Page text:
Unclear

D - Not used



Vuori 2004

Methods

Randomised controlled trial.

Participants

51 children (ASA 1-2) undergoing elective major abdominal, thoracic or orthopaedic surgery.

Interventions

1. Intravenous diclofenac1.5 mg/kg followed by rectal diclofenac 2mg/kg twice daily (17). 2. Intravenous oxycodone 0.1 mg/kg followed by a continuous infusion of 0.03 mg/kg/hr (16). 3. Epidural bupivacaine 0.25% 0.1-0.2 mL/kg followed by an epidural infusion of bupivacaine 0.125% plus fentanyl 50 µg (15). Each treatment lasted for three days after the operation.

Outcomes

1. Systemic and local immune response. 2. Pain. 3. Diclofenac pharmacokinetics. 4. Adverse events.

Notes

Main study focus on immune response to surgery, no detail on adverse events. However, adverse events were monitored for and one serious adverse event (bleeding requiring transfusion) occurred in diclofenac group. Asthmatics: unknown. Safety quality: moderate.

Risk of bias

Item

Authors' judgement

Description

Allocation concealment?

No

C - Inadequate



Walmsley 1997

Methods

Audit

Participants

30 children undergoing ENT surgery.

Interventions

Soluble oral diclofenac 12.5 mg or 25 mg.

Outcomes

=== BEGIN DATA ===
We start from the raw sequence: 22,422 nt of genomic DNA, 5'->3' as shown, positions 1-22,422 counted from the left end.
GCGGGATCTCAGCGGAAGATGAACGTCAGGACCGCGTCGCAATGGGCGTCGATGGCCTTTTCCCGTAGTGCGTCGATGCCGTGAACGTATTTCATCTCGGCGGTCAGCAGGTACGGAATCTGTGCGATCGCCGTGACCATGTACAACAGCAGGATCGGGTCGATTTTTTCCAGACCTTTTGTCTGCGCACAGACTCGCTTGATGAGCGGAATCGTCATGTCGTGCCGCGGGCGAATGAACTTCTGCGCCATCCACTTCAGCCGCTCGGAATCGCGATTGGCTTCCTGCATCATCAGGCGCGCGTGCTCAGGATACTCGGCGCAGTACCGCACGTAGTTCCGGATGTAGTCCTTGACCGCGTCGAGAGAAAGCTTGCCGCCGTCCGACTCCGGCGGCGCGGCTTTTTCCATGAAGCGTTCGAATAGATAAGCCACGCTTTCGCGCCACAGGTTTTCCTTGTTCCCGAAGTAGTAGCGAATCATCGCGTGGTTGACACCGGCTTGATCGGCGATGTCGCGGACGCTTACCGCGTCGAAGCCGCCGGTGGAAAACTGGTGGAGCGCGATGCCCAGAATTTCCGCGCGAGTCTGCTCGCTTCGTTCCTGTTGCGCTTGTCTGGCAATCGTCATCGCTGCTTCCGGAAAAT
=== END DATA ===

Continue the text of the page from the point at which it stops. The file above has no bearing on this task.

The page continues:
1. Pain.

Notes

Wrote to author, no serious adverse events occurred. Asthmatics: unknown. Safety quality: moderate.

Risk of bias

Item

Authors' judgement

Description

Allocation concealment?

Unclear

D - Not used



Watters 1988

Methods

Randomised controlled trial, investigator blind.

Participants

75 children (ASA 1-2) undergoing tonsillectomy.

Interventions

1. Intramuscular diclofenac 1 mg/kg (25). 2. Pethidine 1 mg/kg (25). 3. No analgesia (25).

Outcomes

1. Pain. 2. Drowsiness. 3. Vomiting.

Notes

Pethidine rescue analgesia used. Adverse events monitored for and no serious adverse events occurred. Asthmatics: unknown. Safety quality: moderate.

Risk of bias

Item

Authors' judgement

Description

Allocation concealment?

Yes

A - Adequate



Wennstrom 2002

Methods

Randomised controlled trial.

Participants

50 children (ASA 1-2) undergoing strabismus surgery.

Interventions